Pilot, aviation enthusiast, and artist Reed Kinert of Richmond, Indiana.

Captions and text copyright 2011 by Terence E. Hanley

Tuesday, April 12, 2011

The Civil War

At 4:30 in the morning, on April 12, 1861--one hundred and fifty years ago today--Confederate artillery commenced its bombardment of Fort Sumter at Charleston, South Carolina. Thirty-three hours later, the Union garrison at the fort surrendered. The next day, April 15, 1861--four years to the day before he died from an assassin's bullet--President Abraham Lincoln issued a call for 75,000 troops to put down the insurrection. Thus was ushered in our great Civil War, perhaps the most profound event in American history.

In 1861, Indiana was in its forty-fifth year as a state. Its population was 1,350,428, fifth among the states. Initially, Indiana planned on filling the ranks of six regiments, about 4,600 men in all. Lew Wallace, a veteran of the Mexican war, was to serve as adjutant general and was charged with raising the needed number. So many men answered the call that some had to be turned away. By the end of the war, though, 197,141 Hoosiers had served in the Union cause, second among the states. Another 100,000 filled the ranks of the state militia. Over 25,000 of these men lost their lives. Not counted among that number is the nation's commander-in-chief, who--though he was born in Kentucky and elected from Illinois--spent his formative years in what is now Spencer County, Indiana.

The men who went to war came from all walks of life, art included. Some drew and painted scenes in their own diaries, letters, and sketchbooks. Others created works for publication. Lew Wallace (1827-1905) of Brookville and Crawfordsville was--in addition to being a lawyer, military officer, governor of New Mexico, minister to the Ottoman Empire, and author of the best-selling American novel of the nineteenth century--an artist and illustrator. James Farrington Gookins (1840-1904) of Terre Haute and Indianapolis, who served with Wallace for a time, drew sketches for woodcuts published in Harper's. And Adolph G. Metzner (1834-1918) of Indianapolis kept a sketchbook of the things he witnessed during his war years. (I have written about him in a previous entry, and his work is subject of a newly published book.) Countless artists who came after them have depicted scenes of the Civil War. In any case, we commemorate the men and women who served and died during those four years that rent a nation and the century and a half since that have mended it.


The weekly newspaper was a fairly new thing in America when the Civil War began. Rapid communication by telegraph and rapid transport by train allowed publishers to stay on top of current events and to get the news out to a nation of readers in pretty short order. Photography could not yet be reproduced in the mass media. Instead, newspapers and magazines relied on line art, cut on blocks of wood and assembled into printing plates. Most woodcuts were the work of two artists, the sketch artist who submitted his work from the field and the engraver who transferred the sketch to wooden blocks, worked in a painstaking way for the production of the final image.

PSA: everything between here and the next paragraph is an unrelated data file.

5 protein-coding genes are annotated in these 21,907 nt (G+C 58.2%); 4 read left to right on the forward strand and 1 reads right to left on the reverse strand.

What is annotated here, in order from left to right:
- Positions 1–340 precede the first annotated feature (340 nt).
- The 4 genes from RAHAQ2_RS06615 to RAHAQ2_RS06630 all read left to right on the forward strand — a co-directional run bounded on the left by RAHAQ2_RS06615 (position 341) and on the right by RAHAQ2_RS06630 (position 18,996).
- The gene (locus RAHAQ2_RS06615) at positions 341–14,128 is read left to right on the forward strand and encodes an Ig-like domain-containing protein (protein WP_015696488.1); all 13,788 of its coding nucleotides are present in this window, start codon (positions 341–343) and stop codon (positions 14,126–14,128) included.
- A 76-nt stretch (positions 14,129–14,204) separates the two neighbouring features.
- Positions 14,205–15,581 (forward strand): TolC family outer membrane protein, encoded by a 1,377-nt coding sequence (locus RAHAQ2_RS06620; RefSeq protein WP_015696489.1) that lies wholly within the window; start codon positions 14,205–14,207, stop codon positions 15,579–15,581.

Here's a woodcut from the June 22, 1861, issue of Harper's Weekly, captioned: "The Eleventh Indiana Volunteers Swearing to Remember Buena Vista, at Indianapolis, May, 1861--Sketched by Mr. James F. Gookins." Gookins was a Hoosier, a mostly self-taught artist, and a student of law at Wabash College when war broke out. He served for a time with Lew Wallace and the Eleventh Indiana Volunteer Regiment, a unit of Zouaves which saw service very early in the war. The story accompanying Gookins drawing in Harper's:

Remember Buena Vista
On page 388 we publish a picture of a most striking scene, which occurred at Indianapolis, in the inclosure [sic] surrounding the State Capitol, a few days since. The artist from whose sketch our picture was made, Mr. James F. Gookins, of Company I, 11th Regiment Indiana Volunteers (Zouaves), writes us as follows concerning it:

The Regiment was presented by the ladies of Indiana with a splendid stand of colors, after receiving which the whole Regiment, kneeling, with uplifted right hands, took an oath before God that, with His help, they would not only avenge themselves of the insults cast at the flag of the nation, but furthermore of the contumely and wrong received by the Indiana troops at the hands of Jeff Davis during the war with Mexico. To keep this oath more continually before them they have adopted the motto "Remember Buena Vista!" as their warcry.

Another image from Harper's. The caption reads: "At Romney, Va., June 11th, 1861,--The Eleventh Indiana Zouaves, Colonel Lewis Wallace, crossing, on the double quick, the bridge over the Potomac." The artist is unknown.
The story of the Civil War is of course incomplete without Abe Lincoln. His election to the presidency was--in the minds of the secessionists--the event that precipitated the South's withdrawal from the Union. Even then, a legend had begun to build about him and his life. John McCutcheon (1870-1949) drew from that legend, just as so many cartoonists  have, before and since. From John McCutcheon's Book.
As a child, Franklin Booth (1874-1948) learned to draw by imitating woodcut illustrations from books and other publications. By the time Booth began working professionally as an artist, Abraham Lincoln had reached the status of an icon in American art, history, and popular imagination. This drawing, though it has the appearance of a woodcut, was actually done with a pen. It's a decoration for an unknown use. Like Lincoln, Booth grew up on an Indiana farm, in the artist's case, in Hamilton County, northeast of Indianapolis. He was perhaps the most accomplished Indiana illustrator of his time. His drawing of Lincoln here only hints at his really astonishing technique and enormous body of work.   
There are of course other illustrations by Indiana artists on the topic of the Civil War. Unfortunately, many of them are protected from usage on the Internet. If anyone has pictures to offer, please send them to me at:



Text and captions copyright 2011 by Terence E. Hanley